Ibudilast, a Phosphodiesterase-4 Inhibitor, Ameliorates Acute Respiratory Distress Syndrome in Neonatal Mice by Alleviating Inflammation and Apoptosis
Dongjie Yang, Yihan Yang, Yue Zhao
Department of Thoracic Surgery, Beijing Friendship Hospital Affiliated to Capital Medical University, Beijing, China (mainland)
Med Sci Monit 2020; 26:e922281
Available online: 2020-02-07
Acute respiratory distress syndrome (ARDS) is a sudden and serious disease with increasing morbidity and mortality rates. Phosphodiesterase 4 (PDE4) is a novel target for inflammatory disease, and ibudilast (IBU), a PDE4 inhibitor, inhibits inflammatory response. Our study investigated the effect of IBU on the pathogenesis of neonatal ARDS and the underlying mechanism related to it.
MATERIAL AND METHODS: Western blotting was performed to analyze the expression levels of PDE4, CXCR4, SDF-1, CXCR5, CXCL1, inflammatory cytokines, and proteins related to cell apoptosis. Hematoxylin-eosin staining was performed to observe the pathological morphology of lung tissue. Pulmonary edema score was used to assess the degree of lung water accumulation after pulmonary injury. Enzyme-linked immunosorbent assay (ELISA) was used to assess levels of inﬂammatory factors (TNF-alpha, IL-1ß, IL-6, and MCP-1) in serum. TUNEL assay was used to detect apoptotic cells.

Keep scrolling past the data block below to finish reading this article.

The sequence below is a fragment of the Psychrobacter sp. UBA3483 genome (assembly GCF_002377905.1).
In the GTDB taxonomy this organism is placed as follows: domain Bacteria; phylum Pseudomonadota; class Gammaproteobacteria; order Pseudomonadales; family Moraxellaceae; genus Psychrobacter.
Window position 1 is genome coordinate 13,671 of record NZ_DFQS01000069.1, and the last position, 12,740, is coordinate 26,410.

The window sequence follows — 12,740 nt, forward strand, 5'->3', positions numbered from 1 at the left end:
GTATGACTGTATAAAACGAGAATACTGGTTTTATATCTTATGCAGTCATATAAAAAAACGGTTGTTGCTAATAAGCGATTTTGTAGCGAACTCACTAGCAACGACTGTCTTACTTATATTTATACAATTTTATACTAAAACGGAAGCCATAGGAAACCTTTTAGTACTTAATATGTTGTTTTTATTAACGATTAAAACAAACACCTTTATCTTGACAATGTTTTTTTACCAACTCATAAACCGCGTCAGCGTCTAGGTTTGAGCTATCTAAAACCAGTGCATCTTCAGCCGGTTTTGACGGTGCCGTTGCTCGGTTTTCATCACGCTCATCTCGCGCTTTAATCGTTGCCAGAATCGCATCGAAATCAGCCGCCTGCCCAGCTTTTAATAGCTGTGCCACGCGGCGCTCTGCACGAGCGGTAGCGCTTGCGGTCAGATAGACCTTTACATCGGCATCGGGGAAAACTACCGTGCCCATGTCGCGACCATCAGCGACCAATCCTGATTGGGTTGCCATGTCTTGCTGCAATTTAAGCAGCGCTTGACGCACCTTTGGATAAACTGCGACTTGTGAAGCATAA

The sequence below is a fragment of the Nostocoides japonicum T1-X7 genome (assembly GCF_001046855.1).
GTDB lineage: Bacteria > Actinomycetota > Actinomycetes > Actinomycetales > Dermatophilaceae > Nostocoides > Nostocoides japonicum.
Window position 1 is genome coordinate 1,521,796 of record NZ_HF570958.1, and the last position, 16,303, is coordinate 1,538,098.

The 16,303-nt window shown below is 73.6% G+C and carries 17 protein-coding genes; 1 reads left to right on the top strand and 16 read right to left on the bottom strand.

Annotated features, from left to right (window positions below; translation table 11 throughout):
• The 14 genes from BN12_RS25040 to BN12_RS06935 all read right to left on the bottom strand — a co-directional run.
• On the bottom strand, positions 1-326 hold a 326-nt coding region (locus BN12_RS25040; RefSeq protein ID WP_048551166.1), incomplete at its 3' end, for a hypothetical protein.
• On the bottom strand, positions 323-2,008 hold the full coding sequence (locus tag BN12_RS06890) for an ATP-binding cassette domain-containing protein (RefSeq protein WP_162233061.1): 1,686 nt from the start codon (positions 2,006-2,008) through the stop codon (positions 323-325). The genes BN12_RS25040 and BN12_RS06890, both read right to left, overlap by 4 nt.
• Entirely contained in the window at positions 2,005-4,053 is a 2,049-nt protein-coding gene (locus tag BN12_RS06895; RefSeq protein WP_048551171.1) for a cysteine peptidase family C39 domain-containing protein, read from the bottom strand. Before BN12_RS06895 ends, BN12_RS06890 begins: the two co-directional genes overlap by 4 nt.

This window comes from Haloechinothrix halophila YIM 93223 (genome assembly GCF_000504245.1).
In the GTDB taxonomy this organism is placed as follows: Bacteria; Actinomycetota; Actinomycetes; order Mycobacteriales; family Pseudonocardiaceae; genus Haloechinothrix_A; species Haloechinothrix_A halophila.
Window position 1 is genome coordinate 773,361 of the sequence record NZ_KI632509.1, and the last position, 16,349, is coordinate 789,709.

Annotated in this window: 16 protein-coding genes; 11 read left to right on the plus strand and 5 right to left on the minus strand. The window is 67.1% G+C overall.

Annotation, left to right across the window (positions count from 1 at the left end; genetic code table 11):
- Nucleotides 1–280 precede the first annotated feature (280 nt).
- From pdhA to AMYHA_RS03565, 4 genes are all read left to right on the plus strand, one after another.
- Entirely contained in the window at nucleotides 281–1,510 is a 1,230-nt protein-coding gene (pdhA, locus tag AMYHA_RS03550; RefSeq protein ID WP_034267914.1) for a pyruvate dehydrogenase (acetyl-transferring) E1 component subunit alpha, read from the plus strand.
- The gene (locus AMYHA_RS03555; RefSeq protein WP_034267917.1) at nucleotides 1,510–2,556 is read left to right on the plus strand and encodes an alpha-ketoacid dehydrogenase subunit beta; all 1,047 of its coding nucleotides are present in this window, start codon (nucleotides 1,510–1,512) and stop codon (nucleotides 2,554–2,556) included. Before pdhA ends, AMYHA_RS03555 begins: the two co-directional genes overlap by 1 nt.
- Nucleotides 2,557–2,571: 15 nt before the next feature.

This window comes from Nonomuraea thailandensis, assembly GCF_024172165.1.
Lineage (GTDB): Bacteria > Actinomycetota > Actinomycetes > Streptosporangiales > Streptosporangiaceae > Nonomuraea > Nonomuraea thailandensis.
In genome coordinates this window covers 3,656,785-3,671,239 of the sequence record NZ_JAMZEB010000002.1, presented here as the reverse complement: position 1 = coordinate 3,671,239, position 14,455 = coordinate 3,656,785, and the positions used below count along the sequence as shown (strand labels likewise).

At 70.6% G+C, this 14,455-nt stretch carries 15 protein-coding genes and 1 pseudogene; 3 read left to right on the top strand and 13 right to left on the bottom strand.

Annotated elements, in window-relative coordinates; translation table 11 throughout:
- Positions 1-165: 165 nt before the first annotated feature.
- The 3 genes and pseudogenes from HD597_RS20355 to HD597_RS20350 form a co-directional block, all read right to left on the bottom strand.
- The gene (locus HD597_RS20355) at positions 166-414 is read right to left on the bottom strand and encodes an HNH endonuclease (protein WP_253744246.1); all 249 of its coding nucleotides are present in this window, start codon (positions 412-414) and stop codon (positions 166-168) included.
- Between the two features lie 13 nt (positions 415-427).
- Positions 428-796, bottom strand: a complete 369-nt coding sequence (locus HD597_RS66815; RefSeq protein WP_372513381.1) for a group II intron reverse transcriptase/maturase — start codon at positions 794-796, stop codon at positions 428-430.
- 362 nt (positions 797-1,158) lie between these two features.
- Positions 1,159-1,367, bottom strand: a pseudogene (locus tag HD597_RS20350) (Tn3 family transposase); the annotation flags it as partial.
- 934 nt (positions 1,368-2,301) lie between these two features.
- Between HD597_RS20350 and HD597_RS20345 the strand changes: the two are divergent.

RESULTS: Increased expression of PDE4 was observed in an LPS-induced neonatal ARDS mouse model, and IBU ameliorated LPS-induced pathological manifestations and pulmonary edema in lung tissue. In addition, IBU attenuated the secretion of inflammatory cytokines by inactivating the chemokine axis in the LPS-induced neonatal ARDS mouse model. Finally, IBU significantly reduced LPS-induced cell apoptosis in lung tissue.
CONCLUSIONS: IBU, a PDE4 inhibitor, protected against ARDS by interfering with pulmonary inflammation and apoptosis. Our findings provide a novel and promising strategy to regulate pulmonary inflammation in ARDS.
Keywords: Apoptosis, Cyclic Nucleotide Phosphodiesterases, Type 4, Inflammation, severe acute respiratory syndrome